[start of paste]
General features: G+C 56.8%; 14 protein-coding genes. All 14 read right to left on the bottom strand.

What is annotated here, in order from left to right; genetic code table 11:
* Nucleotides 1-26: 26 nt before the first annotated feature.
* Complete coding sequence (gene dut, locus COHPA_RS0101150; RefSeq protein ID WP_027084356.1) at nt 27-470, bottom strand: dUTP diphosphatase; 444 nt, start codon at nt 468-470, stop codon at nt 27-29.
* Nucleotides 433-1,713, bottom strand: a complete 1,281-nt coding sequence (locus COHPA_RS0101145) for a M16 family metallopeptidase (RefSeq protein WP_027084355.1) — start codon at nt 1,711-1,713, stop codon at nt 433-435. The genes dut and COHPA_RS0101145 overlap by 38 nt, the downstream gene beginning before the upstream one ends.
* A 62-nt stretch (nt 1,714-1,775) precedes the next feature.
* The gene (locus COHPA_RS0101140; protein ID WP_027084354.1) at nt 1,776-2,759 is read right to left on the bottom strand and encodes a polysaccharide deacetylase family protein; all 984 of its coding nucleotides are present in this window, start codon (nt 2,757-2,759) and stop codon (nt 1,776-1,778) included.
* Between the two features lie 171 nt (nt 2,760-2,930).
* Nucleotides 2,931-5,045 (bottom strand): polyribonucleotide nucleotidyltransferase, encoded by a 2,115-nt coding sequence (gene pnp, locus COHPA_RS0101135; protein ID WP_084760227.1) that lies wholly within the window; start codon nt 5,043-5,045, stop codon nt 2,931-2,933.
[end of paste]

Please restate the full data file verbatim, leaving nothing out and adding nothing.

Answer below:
General features: G+C 56.8%; 14 protein-coding genes. All 14 read right to left on the bottom strand.

What is annotated here, in order from left to right; genetic code table 11:
* Nucleotides 1-26: 26 nt before the first annotated feature.
* Complete coding sequence (gene dut, locus COHPA_RS0101150; RefSeq protein ID WP_027084356.1) at nt 27-470, bottom strand: dUTP diphosphatase; 444 nt, start codon at nt 468-470, stop codon at nt 27-29.
* Nucleotides 433-1,713, bottom strand: a complete 1,281-nt coding sequence (locus COHPA_RS0101145) for a M16 family metallopeptidase (RefSeq protein WP_027084355.1) — start codon at nt 1,711-1,713, stop codon at nt 433-435. The genes dut and COHPA_RS0101145 overlap by 38 nt, the downstream gene beginning before the upstream one ends.
* A 62-nt stretch (nt 1,714-1,775) precedes the next feature.
* The gene (locus COHPA_RS0101140; protein ID WP_027084354.1) at nt 1,776-2,759 is read right to left on the bottom strand and encodes a polysaccharide deacetylase family protein; all 984 of its coding nucleotides are present in this window, start codon (nt 2,757-2,759) and stop codon (nt 1,776-1,778) included.
* Between the two features lie 171 nt (nt 2,760-2,930).
* Nucleotides 2,931-5,045 (bottom strand): polyribonucleotide nucleotidyltransferase, encoded by a 2,115-nt coding sequence (gene pnp, locus COHPA_RS0101135; protein ID WP_084760227.1) that lies wholly within the window; start codon nt 5,043-5,045, stop codon nt 2,931-2,933.